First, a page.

On October 29, 2012, Pano Logic—a manufacturer of zero-client software devices tailored to VDI—declared bankruptcy and closed its doors, shortly after it had announced a mammoth deal with Redstone Federal Credit Union in Alabama, who planned to replace hundreds of its desktop PCs with the company’s technology.
What could possibly bankrupt this up-and-coming startup after scoring such a big client? From what I knew of Pano Logic, it was innovative, apparently well managed, and successfully gaining market traction. The Twittersphere is abuzz with rumors, including about a possible cease-and-desist order. I’m sure the truth will come out eventually.
However, I’ve been wondering if the issue was something more fundamental.
Perhaps Pano Logic had gone “all in” on an architecture that has begun to reveal chinks in its armor over the last couple of years—server-side VDI (versus a client-side model that leverages the power of the endpoint computer). Maybe the company's fate is the harbinger of a much greater failure: that of server-based VDI as a viable model for desktop architecture.
Although the idea of a zero client sounds like a tidy way to replace PCs in a VDI environment, it has some serious drawbacks. A zero-client model requires streaming audio and video (now core staples of all enterprise-class applications) from the data center, instead of leveraging the endpoints’ native hardware capabilities. This model adds latency and detracts from user experience.
Once touted as a cost- and energy-efficient architecture, server-based VDI is proving to be the opposite. While it may reduce desktop-management costs when compared to traditional approaches, VDI’s backend complexity and high server/data center costs yield high TCO and a slow path to ROI. Its user experience is dismal compared to distributed computing. And its flexibility (user choice, hybrid app delivery, and so on) leaves much to be desired.
Contrary to the server-side VDI approach, MokaFive’s philosophy has always been to support a simple distributed architecture that harnesses the native power and capabilities of the endpoint. This model is rooted in efficiency, as well as in the belief that consumerization of IT has bred users with high expectations of device flexibility. These sophisticates expect outstanding video and audio. They require offline use, as they travel across continents and time zones to attend global meetings or work remotely. Above all, they have come to believe that they are entitled to use the devices they prefer—the ones they feel make them the most effective and productive.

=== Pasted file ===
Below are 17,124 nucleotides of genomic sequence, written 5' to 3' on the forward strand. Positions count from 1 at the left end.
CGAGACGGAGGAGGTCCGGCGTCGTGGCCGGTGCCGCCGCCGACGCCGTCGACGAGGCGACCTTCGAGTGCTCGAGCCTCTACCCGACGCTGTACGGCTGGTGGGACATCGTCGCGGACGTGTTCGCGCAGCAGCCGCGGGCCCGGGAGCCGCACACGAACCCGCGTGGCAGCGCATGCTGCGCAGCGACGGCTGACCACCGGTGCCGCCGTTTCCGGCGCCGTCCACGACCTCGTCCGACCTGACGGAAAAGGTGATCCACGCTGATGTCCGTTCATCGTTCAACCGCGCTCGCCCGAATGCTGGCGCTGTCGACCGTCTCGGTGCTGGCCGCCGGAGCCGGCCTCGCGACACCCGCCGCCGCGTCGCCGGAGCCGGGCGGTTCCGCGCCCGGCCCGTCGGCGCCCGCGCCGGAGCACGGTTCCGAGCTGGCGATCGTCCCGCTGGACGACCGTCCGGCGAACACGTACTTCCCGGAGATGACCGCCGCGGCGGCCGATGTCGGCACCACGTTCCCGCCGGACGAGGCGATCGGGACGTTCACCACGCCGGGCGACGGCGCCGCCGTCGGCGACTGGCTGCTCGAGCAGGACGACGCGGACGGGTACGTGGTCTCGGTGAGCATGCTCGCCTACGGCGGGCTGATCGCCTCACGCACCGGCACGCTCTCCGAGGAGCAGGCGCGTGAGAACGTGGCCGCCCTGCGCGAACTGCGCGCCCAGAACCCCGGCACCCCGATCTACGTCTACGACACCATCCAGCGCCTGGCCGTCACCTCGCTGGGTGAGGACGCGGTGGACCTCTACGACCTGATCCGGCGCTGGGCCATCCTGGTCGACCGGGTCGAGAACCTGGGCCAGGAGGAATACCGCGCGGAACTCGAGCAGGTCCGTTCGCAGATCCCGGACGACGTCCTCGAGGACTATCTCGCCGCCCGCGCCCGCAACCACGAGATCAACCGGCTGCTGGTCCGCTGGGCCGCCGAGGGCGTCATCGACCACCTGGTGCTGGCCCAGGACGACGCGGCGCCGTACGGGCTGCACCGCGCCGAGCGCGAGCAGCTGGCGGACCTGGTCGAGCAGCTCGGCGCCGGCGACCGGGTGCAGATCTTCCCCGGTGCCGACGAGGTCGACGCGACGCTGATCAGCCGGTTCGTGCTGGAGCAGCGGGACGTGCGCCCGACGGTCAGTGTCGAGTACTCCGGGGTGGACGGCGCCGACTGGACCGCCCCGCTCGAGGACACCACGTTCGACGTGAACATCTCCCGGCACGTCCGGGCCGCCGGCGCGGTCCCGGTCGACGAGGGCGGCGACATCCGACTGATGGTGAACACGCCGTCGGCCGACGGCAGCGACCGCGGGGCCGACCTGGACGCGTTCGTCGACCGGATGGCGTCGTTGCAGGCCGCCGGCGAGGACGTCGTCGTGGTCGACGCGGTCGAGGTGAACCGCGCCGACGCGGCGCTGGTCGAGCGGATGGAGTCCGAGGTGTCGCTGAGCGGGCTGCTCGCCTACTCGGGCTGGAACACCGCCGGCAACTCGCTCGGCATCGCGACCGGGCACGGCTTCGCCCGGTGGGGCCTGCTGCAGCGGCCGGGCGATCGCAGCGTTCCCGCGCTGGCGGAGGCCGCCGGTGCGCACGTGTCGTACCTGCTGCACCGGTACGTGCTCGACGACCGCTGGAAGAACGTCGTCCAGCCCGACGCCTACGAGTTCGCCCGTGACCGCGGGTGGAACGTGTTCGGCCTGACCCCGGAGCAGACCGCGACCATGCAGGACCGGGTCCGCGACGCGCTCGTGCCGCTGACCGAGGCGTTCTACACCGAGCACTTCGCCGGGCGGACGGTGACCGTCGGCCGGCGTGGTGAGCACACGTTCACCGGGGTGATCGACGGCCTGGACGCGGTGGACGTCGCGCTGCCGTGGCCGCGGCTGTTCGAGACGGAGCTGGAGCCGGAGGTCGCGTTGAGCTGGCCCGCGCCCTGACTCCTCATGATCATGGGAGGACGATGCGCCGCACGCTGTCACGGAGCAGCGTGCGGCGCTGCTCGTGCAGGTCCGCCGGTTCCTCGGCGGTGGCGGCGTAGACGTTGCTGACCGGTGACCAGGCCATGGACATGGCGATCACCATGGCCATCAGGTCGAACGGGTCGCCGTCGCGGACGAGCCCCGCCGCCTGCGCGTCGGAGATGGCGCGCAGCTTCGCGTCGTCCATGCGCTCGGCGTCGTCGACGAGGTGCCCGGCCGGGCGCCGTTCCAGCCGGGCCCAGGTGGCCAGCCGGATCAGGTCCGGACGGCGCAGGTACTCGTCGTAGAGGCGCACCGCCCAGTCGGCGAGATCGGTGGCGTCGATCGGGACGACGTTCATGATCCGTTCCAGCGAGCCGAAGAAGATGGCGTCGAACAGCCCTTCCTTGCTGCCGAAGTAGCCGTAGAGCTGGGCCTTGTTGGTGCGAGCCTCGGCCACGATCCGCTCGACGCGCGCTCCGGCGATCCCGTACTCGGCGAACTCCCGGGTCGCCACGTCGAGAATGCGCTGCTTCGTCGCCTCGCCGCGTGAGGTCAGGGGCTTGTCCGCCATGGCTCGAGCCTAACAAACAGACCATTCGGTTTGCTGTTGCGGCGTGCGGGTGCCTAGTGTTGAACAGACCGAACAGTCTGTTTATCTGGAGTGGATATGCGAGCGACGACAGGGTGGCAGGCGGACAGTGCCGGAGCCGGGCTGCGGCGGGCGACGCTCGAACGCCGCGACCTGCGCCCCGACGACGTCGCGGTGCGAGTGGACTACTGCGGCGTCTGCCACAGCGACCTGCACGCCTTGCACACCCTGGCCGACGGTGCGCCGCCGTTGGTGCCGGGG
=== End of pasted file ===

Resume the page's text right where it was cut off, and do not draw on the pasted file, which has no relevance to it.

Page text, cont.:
As time goes on, I’m confident that the industry will continue to prove the client-based approach correct. By harnessing the power of the endpoint, client-side solutions provide flexibility for all types of app delivery. They leverage endpoint hardware CPU and memory, ensuring a rich user experience. They work online or offline. And they allow users to choose the devices and platforms that make them feel the most efficient and productive. I have been seeing a shift towards this model. Huge traction in the channel and telesales. Increased investment in the client-side model by industry heavyweights, such as VMware and Citrix. And a notable shift in focus to client-side VDI from OEM vendors, such as Lenovo and Dell.
Technology discussions aside, my heart goes out to those who invested their time, money, and passion into conceiving and creating Pano Logic’s product portfolio. From one startup to another in the same market space (and the same city!), I imagine that this failure was a crushing blow. Hopefully, we will soon see some of the company's innovative players surfacing again with new ideas, new products, and great new contributions to this technology ecosystem.